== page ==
Cortical magnification refers to the fact that the number of neurons in the visual cortex responsible for processing the visual stimulus of a given size varies as a function of the location of the stimulus in the visual field. Stimuli occurring in the center of the visual field that have been detected in the fovea of the retina are processed by a very large number of neurons in the primary visual cortex of the occipital lobe, though these neurons handle only a very small region of the central visual field. Conversely, stimuli detected in the peripheral visual field tend to be processed by a much smaller number of neurons in the primary visual cortex.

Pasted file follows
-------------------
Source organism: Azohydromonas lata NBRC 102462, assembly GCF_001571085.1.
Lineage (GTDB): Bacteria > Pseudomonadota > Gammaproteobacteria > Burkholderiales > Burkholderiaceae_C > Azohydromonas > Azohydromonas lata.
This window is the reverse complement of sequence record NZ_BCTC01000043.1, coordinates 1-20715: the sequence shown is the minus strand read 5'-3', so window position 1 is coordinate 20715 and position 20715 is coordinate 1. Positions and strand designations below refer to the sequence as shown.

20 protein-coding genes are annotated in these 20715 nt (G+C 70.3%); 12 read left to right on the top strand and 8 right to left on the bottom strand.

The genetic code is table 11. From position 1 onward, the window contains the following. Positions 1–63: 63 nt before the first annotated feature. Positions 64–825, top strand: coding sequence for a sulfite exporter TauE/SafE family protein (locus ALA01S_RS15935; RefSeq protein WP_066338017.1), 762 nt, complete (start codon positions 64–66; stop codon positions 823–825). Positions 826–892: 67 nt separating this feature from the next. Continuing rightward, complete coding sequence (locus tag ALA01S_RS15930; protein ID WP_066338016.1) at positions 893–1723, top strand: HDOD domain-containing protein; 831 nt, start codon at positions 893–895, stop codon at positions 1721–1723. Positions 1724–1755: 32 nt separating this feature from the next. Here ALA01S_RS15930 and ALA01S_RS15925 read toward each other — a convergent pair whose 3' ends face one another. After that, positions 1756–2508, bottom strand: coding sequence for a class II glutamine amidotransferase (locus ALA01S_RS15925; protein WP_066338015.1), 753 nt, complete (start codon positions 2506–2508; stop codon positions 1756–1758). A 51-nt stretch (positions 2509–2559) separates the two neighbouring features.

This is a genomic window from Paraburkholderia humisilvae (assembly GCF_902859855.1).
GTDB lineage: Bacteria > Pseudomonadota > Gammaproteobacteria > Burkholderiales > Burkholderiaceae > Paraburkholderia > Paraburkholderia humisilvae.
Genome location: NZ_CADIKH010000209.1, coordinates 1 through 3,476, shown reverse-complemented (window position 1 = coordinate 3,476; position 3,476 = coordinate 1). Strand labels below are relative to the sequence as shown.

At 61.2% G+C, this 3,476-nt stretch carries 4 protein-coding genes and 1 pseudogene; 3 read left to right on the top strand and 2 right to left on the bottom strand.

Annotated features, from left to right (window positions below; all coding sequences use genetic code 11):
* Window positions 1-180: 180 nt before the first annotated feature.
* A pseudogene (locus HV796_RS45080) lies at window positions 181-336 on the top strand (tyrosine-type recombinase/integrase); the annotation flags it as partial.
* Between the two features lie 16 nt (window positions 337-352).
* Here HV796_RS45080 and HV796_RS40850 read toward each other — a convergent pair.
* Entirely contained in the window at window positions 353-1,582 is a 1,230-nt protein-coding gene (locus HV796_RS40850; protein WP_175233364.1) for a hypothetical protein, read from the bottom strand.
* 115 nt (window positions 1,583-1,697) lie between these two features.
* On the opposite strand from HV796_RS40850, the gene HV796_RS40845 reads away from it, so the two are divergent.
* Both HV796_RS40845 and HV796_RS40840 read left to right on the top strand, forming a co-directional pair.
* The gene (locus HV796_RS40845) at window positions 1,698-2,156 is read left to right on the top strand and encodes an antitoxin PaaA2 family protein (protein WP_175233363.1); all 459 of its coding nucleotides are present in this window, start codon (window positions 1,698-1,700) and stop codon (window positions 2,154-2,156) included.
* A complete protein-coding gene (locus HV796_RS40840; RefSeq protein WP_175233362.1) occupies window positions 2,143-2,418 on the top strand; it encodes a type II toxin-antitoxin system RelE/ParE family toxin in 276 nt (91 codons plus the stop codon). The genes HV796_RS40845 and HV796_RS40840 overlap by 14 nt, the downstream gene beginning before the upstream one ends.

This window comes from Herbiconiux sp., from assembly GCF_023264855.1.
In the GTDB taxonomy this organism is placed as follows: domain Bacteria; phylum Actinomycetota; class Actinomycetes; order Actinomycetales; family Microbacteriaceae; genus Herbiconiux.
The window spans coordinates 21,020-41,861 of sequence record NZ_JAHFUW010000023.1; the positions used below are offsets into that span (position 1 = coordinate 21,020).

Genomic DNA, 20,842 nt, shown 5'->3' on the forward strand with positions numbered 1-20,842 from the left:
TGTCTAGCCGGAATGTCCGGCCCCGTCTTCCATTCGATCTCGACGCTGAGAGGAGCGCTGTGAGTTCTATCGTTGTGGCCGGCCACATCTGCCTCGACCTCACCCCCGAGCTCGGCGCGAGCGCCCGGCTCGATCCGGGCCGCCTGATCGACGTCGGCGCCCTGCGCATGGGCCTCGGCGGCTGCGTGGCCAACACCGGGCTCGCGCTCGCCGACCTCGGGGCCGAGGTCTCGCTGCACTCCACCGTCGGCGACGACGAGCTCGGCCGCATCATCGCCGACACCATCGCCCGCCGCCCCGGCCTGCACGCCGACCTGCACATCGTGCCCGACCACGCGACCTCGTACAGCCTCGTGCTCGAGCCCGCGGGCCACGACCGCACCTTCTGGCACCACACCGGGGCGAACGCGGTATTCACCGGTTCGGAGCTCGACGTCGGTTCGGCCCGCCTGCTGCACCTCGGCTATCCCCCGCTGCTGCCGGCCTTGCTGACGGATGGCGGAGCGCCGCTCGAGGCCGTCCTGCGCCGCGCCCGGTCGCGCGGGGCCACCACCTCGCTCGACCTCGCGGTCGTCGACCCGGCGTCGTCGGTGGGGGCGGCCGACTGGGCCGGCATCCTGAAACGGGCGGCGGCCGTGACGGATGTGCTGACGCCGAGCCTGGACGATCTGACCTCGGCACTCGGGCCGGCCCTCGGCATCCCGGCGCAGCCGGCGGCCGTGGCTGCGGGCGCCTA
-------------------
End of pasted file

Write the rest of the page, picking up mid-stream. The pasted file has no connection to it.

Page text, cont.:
Cortical magnification reflects an important concept in the field of cognitive neuroscience; the cortical volume, and ultimately the number of neurons allocated to a particular function, typically varies as a function of the significance of the function. For example, since the sense of touch is particularly...